It’s a funny thing entering a really good fishkeeping shop as a relative novice – a cross between how Howard Carter must have felt discovering Tutankhamen’s tomb and the reaction of the first man on the moon…
There’s lots of choice, and a lot of the information with it will make contradictory claims. The shop staff will have their own favourites (and may not even agree on those). But faced with a choice of (say) five different styles of filter – internal, undergravel, external canister, hang-on, and fluidised bed, all arguably suitable for a basic tropical tank – and between two and five different manufacturers, how DO you decide?
All you can do is ask questions, and the great problem is knowing what to ask. The first simple question in fishkeeping is “What do the fish need?” Starting from this point is far more useful long-term than adopting the “Do it this way” approach. That can only be based on the views of one person and on a general feeling – not for what’s best for every fish, but for what will by and large not do them any harm.
Asking what the fish need requires some research, and if that’s done properly, you’re well on the way to a successful first tank. By all means trot off to the fish shop and make notes on what you like – but don’t buy anything until you’ve checked it out. The typical beginners tank (which should of course be stocked slowly over several months) might hold something like this: Six guppies – four males for the colour, two females for interest, six Neon tetras, two Corydoras aeneus, a small Black shark and a pair of Kribs.
What may then happen is this…
The male guppies get their tails ripped, the females produce dozens of fry and the tank owner’s children are distressed to see many of them eaten; the Neons may well have been raised in hard water in Singapore but unlike the guppies they prefer more acid water. At least they are in a small shoal – the Corys would appreciate that too, but they’re rarely kept in groups of six plus. The Black shark may be going to get enormous; he may be harassing the corydoras and shredding the guppies’ tails. The Kribs are just about to breed – when they do they’ll beat up the other fish in the tank and end up killing most of the guppies and Neons. When they do breed it may not be successful because the corys will sneak in one night and eat the eggs. Seem like a nightmare?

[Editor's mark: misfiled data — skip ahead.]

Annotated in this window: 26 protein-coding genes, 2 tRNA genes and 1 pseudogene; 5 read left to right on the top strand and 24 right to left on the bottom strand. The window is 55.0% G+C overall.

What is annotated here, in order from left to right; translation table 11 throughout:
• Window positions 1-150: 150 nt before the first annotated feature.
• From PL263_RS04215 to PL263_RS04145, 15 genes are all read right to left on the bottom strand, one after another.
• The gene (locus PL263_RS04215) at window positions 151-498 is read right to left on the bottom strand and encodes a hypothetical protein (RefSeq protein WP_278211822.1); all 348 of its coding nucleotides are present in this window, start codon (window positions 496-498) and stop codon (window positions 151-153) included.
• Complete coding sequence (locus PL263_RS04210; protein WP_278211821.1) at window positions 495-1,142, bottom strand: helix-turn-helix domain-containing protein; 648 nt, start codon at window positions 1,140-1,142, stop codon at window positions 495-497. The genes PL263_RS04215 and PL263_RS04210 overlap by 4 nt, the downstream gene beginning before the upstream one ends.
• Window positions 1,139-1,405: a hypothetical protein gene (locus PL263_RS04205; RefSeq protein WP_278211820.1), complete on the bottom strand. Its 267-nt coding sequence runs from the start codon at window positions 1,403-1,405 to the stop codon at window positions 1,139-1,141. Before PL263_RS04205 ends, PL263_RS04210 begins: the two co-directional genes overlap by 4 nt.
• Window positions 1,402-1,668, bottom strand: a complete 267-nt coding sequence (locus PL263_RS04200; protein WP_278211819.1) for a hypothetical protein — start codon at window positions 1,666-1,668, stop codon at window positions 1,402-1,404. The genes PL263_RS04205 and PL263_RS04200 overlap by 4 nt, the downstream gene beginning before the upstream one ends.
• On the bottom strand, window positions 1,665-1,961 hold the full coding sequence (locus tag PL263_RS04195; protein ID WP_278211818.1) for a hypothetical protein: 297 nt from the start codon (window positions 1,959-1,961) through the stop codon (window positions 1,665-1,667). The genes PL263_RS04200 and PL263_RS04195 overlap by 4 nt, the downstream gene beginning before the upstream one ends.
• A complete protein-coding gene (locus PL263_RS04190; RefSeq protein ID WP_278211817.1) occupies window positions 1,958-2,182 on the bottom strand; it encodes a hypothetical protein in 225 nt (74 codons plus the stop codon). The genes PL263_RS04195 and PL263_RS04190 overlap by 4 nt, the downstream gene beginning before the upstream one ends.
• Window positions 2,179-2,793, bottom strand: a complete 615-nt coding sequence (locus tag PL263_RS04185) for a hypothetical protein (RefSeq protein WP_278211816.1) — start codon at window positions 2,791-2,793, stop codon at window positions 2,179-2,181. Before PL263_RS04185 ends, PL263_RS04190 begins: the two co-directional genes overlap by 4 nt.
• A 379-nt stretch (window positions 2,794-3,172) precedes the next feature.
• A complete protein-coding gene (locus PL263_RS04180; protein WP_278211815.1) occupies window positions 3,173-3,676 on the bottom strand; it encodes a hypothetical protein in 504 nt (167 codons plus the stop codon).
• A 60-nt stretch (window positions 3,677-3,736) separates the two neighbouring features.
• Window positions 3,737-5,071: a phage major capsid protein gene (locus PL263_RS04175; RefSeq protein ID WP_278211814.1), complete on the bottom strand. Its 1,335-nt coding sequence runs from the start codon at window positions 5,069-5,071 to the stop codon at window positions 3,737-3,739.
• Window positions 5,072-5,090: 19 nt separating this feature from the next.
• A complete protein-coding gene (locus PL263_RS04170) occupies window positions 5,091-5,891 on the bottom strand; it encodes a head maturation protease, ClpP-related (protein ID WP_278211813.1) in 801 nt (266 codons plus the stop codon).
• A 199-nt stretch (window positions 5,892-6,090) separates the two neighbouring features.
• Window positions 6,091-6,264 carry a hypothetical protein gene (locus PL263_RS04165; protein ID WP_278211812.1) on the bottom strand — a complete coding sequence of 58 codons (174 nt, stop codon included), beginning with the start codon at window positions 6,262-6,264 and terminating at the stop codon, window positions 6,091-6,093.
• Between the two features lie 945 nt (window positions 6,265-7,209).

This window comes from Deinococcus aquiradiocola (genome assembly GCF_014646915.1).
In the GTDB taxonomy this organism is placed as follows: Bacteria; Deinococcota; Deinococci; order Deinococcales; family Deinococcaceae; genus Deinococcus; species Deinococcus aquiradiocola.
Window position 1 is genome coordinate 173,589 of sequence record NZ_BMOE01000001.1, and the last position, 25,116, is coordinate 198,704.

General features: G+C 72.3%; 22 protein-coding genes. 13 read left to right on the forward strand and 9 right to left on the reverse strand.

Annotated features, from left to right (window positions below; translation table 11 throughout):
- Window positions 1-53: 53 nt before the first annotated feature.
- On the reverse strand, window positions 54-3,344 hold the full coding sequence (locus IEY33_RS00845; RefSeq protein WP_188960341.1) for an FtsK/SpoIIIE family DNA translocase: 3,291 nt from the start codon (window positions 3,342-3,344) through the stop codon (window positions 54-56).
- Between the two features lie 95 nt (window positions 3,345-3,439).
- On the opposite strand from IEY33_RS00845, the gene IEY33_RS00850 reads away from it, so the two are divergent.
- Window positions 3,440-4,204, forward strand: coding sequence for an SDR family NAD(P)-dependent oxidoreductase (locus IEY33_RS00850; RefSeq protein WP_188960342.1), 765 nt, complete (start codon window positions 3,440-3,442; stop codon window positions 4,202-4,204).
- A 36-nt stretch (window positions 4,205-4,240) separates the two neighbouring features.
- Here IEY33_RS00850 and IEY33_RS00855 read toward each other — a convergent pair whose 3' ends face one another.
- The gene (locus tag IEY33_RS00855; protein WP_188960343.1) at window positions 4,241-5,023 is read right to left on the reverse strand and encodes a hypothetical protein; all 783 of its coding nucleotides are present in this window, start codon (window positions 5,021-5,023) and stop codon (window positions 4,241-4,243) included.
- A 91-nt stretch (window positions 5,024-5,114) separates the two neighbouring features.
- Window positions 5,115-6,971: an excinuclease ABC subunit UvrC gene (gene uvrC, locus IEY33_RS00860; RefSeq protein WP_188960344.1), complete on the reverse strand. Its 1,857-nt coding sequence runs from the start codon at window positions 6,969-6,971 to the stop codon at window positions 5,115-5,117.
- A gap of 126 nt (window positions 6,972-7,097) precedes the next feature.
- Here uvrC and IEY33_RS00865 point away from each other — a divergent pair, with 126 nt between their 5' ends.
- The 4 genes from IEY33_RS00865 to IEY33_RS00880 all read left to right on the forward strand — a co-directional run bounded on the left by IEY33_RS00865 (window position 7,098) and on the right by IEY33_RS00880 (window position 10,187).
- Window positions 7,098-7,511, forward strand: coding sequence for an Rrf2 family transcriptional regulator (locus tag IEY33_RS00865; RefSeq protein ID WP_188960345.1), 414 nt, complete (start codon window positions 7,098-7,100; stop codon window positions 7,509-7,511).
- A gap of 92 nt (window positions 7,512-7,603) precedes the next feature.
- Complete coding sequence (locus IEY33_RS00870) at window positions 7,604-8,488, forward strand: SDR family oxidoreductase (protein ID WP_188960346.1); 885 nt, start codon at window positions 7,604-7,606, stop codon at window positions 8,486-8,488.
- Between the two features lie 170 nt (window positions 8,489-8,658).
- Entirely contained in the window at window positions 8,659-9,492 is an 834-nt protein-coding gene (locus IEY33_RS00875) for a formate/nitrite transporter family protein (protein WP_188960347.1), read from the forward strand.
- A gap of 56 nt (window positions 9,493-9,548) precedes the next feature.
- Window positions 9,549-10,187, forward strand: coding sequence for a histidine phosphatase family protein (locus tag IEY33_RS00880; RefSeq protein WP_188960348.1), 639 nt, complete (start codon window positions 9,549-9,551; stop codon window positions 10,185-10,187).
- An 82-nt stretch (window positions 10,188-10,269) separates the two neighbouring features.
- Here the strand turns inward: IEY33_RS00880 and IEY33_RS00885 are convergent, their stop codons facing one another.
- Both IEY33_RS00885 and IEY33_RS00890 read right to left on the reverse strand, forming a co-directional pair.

Maybe, but the sort of fish mixture I’ve detailed is very common in new fishkeepers’ tanks (and it should be said, it may even work out OK in some cases). A little research may have pointed up all these potential problems, and other details like the mixing of African, Asian, Central American and South American fish. While this mix of fish will cope with one general set of conditions, aiming for a neutral pH of 7, other “bread and butter” species will require more or less filtration, current, aeration, alkalinity or acidity. Once you know what the fish want, equipment buying becomes a little easier, and you have quite a few potential questions at your fingertips. Far better then to choose a dozen potential species and go away and research them – then choose the best mix you can afford.
In the March guide we also try to suggest some other equipment details you might want to check out before buying. It’s all about saving you time and money and making life easier.
Beginner’s guide to fishkeeping
If you’re new to tropical fishkeeping you’ll have to make a lot of decisions before you set up your new tank. Our supplement aims to save you time and help to make those decisions quick and easy. We’re not just advising you on the best aquarium, equipment, and fish to begin with – we’re looking at lots of possible choices to help you evaluate the advice others may give you. The chance to take part in our Start a Friend Fishkeeping campaign – with the oportunity to win some great prizes for both you and your friend.
© Steve Windsor. May not be reproduced in part, or whole, without permission.